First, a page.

The webbing he wears is a British pattern P37 OR kit.
Don´t forget about the US made "War Aid" BD uniforms, which roughly followed the British P37 and later P41 austerity pattern, but differed in details. These were mostly issued as replacement to British and Commonwealth soldiers attached to the american supply line (e.g. in italy).
If you want I can get WAY more into detail. I own a collection of British and Canadian WW2 equipment and uniforms.
But for the average A.netter this is a typical British style WW2 soldier.

Jan

Jan;
I suppose I'm a bit "off topic" here, but..........if you ever get to the U.S., you definitely need to check out the U.S.A.F. Museum in Dayton, Ohio; they have a ton of stuff exactly like you're talking about, from WW2, much of it on mannequins.

Charley
 
baroque
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RE: Sedans Vs SUVs And Vans In Snowy Conditions

Mon Aug 15, 2011 4:40 am

Quoting photopilot (Reply 14):
Want to know what the definition of SUV and 4-wheel drive is? "They Allow You to get STUCK Farther from Help!"

Ah that is so correct if you need to go "off road" in the E Australian highlands. The four wheel drive allowed you to get 200 m further into the bog before you realised there was no way through. I got bogged more times in an office Land Rover than I ever did in my own cars.

With snow, I still have a vivid memory of trying to get up a hill in moderate snow in NW Scotland in March 1970 in a rear wheel drive Austin Westminster - just of a tonne so plenty of weight on the rear wheels. I had come to a graceful halt about 200 m from the top of the hill and was busy (apparently like Jan) digging clear road behind my rear wheels for another attempt on the summit. Part way through, a Morris 1100 - front wheel drive just like the one I had been driving for 6 years in Aus - stopped on the snow to see if I needed help. I said "No, I will be OK". And still on the same snow that had stopped me, he was able to start off up the hill and breeze over the top.

One advantage of the old Mini/1100 transverse engine design was that on starting, the torque reaction gave you added traction. Certainly showed on that Morris 1100 that day. With the Westminster, all the torque reaction did was lighten one wheel so it skidded while the other one still had traction.
 
Arrow
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RE: Sedans Vs SUVs And Vans In Snowy Conditions

Mon Aug 15, 2011 5:16 am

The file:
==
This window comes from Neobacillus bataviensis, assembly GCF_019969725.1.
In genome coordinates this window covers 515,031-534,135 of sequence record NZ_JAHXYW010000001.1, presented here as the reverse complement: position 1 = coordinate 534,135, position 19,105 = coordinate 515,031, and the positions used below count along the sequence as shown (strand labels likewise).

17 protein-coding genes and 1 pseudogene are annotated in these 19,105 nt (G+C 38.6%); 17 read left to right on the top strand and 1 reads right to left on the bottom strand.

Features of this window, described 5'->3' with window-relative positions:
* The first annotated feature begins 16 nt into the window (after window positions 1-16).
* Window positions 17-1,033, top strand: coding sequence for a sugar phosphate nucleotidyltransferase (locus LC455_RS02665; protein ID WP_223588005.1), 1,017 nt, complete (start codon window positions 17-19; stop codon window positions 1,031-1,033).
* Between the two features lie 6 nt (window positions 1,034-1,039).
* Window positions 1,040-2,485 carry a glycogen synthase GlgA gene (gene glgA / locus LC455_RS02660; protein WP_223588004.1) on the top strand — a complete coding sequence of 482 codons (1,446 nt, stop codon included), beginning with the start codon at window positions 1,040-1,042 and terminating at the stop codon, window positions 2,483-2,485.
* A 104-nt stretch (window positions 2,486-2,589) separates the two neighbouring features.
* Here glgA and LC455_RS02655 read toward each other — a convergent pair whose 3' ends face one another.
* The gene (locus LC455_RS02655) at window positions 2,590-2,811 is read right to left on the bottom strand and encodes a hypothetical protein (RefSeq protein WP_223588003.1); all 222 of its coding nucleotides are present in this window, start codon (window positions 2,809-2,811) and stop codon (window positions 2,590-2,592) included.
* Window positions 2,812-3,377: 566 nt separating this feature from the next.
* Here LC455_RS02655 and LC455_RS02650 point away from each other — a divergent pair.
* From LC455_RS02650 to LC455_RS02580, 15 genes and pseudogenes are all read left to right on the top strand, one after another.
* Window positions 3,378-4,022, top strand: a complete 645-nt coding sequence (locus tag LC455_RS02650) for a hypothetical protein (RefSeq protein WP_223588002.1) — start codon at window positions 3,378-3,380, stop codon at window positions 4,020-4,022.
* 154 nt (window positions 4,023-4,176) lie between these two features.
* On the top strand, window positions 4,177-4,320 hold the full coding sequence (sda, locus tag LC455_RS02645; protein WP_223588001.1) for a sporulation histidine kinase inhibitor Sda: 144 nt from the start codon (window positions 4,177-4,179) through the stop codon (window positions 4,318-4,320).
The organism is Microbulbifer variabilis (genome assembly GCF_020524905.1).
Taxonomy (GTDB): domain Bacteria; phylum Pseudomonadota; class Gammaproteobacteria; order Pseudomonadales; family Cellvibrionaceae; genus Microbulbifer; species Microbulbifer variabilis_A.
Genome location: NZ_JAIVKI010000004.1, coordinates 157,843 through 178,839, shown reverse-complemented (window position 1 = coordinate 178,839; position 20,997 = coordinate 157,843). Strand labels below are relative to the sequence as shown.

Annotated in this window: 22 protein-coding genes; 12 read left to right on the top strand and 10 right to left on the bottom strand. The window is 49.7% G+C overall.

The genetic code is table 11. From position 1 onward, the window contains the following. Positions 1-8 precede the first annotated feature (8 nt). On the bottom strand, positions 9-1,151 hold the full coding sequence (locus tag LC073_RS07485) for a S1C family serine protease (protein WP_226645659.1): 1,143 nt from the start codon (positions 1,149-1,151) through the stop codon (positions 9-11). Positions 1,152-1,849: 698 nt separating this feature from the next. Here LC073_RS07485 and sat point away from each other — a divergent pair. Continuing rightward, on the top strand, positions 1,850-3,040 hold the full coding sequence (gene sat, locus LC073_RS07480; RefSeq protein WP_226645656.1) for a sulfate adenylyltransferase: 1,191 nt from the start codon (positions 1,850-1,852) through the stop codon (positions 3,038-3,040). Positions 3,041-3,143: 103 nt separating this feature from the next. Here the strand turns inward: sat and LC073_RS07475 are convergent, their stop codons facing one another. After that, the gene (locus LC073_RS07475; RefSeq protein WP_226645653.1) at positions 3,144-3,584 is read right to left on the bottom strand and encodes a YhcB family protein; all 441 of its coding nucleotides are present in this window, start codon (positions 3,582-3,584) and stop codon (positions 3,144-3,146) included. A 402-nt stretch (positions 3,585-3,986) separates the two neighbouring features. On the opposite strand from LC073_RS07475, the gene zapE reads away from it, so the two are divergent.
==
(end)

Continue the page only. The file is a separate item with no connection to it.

Quoting yfbflyer (Reply 9):
Any time I drive through the mountain passes in the winter I see far more SUVs in the ditch than cars.

Most likely because they don't have snow tires on. The fools think because they have 4WD they can get through anything, and they forget that the 4WD does nothing for their ability to stop or hold a corner. That's where the snow tires come in.
 
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fr8mech
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RE: Sedans Vs SUVs And Vans In Snowy Conditions

Mon Aug 15, 2011 11:15 am

Quoting Arrow (Reply 28):
Most likely because they don't have snow tires on. The fools think because they have 4WD they can get through anything, and they forget that the 4WD does nothing for their ability to stop or hold a corner. That's where the snow tires come in.

Too many people think that a 4WD vehicle suspends the laws of physics around their vehicle. Driving well in snow requires experience, practice and patience.

I remember going to empty or near empty parking lots during the first snow of the season and slowly regaining the skills I lost during the summer. Don't get to that much anymore, but I still take it easy when adjusting to the different conditions.
 
MD11Engineer
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RE: Sedans Vs SUVs And Vans In Snowy Conditions

Mon Aug 15, 2011 11:30 am

Quoting Geezer (Reply 26):
Quoting MD11Engineer (Reply 21):
Yes, the shovels were popular with the Canadians as well (You can see the horizon blue badge of the 3rd Canadian Infantry Division above his Lance Corporal stripes). it has been taken post summer 1944, as can be seen by the small case of the Respirator-Light Mk.2 and by the fact that he carries a No.4 rifle (issued starting 1943). He is still wearing the oldstyle Mk 2 helmet, not yet the Mk 3 "Turtle" helmet, which was being issued just before the invasion and used a lot by the British 3rd infantry division. If the picture was in colour, you could most likely see the darker green shade of the Canadian version of the 1937 Pattern battledress (not as brown as the British one), which also was made in a better quality. If you could see the front you could also see the typical hat-shaped metal buttons used by the Canadians instead of the plastic ones used by the British.